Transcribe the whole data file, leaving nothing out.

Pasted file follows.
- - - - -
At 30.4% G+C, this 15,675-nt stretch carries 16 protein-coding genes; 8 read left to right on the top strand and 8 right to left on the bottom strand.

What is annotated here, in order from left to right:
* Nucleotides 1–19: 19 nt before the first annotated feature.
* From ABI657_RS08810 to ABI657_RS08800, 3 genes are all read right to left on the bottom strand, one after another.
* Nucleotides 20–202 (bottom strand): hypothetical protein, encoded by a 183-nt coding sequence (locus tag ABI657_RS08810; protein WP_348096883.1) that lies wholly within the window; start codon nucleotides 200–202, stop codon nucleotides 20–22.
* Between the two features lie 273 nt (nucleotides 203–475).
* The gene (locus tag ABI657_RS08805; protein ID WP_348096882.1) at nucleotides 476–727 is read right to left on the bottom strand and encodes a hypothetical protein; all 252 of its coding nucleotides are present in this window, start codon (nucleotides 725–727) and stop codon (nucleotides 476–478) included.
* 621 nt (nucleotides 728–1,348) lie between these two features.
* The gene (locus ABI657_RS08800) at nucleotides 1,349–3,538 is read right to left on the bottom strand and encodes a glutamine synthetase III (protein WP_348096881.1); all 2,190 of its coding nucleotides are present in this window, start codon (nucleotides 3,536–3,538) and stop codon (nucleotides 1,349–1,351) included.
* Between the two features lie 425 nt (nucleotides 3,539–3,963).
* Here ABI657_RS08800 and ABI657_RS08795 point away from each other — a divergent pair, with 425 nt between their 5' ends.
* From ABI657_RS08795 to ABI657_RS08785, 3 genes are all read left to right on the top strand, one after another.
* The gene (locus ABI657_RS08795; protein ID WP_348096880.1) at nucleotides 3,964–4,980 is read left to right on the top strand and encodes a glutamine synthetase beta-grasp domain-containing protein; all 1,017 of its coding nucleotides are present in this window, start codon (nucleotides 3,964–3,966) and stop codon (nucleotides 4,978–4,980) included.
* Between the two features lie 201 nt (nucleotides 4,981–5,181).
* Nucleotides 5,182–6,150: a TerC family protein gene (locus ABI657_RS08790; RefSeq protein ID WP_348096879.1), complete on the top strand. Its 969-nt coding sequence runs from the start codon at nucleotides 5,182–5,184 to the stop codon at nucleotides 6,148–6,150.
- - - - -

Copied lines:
At 30.4% G+C, this 15,675-nt stretch carries 16 protein-coding genes; 8 read left to right on the top strand and 8 right to left on the bottom strand.

What is annotated here, in order from left to right:
* Nucleotides 1–19: 19 nt before the first annotated feature.
* From ABI657_RS08810 to ABI657_RS08800, 3 genes are all read right to left on the bottom strand, one after another.
* Nucleotides 20–202 (bottom strand): hypothetical protein, encoded by a 183-nt coding sequence (locus tag ABI657_RS08810; protein WP_348096883.1) that lies wholly within the window; start codon nucleotides 200–202, stop codon nucleotides 20–22.
* Between the two features lie 273 nt (nucleotides 203–475).
* The gene (locus tag ABI657_RS08805; protein ID WP_348096882.1) at nucleotides 476–727 is read right to left on the bottom strand and encodes a hypothetical protein; all 252 of its coding nucleotides are present in this window, start codon (nucleotides 725–727) and stop codon (nucleotides 476–478) included.
* 621 nt (nucleotides 728–1,348) lie between these two features.
* The gene (locus ABI657_RS08800) at nucleotides 1,349–3,538 is read right to left on the bottom strand and encodes a glutamine synthetase III (protein WP_348096881.1); all 2,190 of its coding nucleotides are present in this window, start codon (nucleotides 3,536–3,538) and stop codon (nucleotides 1,349–1,351) included.
* Between the two features lie 425 nt (nucleotides 3,539–3,963).
* Here ABI657_RS08800 and ABI657_RS08795 point away from each other — a divergent pair, with 425 nt between their 5' ends.
* From ABI657_RS08795 to ABI657_RS08785, 3 genes are all read left to right on the top strand, one after another.
* The gene (locus ABI657_RS08795; protein ID WP_348096880.1) at nucleotides 3,964–4,980 is read left to right on the top strand and encodes a glutamine synthetase beta-grasp domain-containing protein; all 1,017 of its coding nucleotides are present in this window, start codon (nucleotides 3,964–3,966) and stop codon (nucleotides 4,978–4,980) included.
* Between the two features lie 201 nt (nucleotides 4,981–5,181).
* Nucleotides 5,182–6,150: a TerC family protein gene (locus ABI657_RS08790; RefSeq protein ID WP_348096879.1), complete on the top strand. Its 969-nt coding sequence runs from the start codon at nucleotides 5,182–5,184 to the stop codon at nucleotides 6,148–6,150.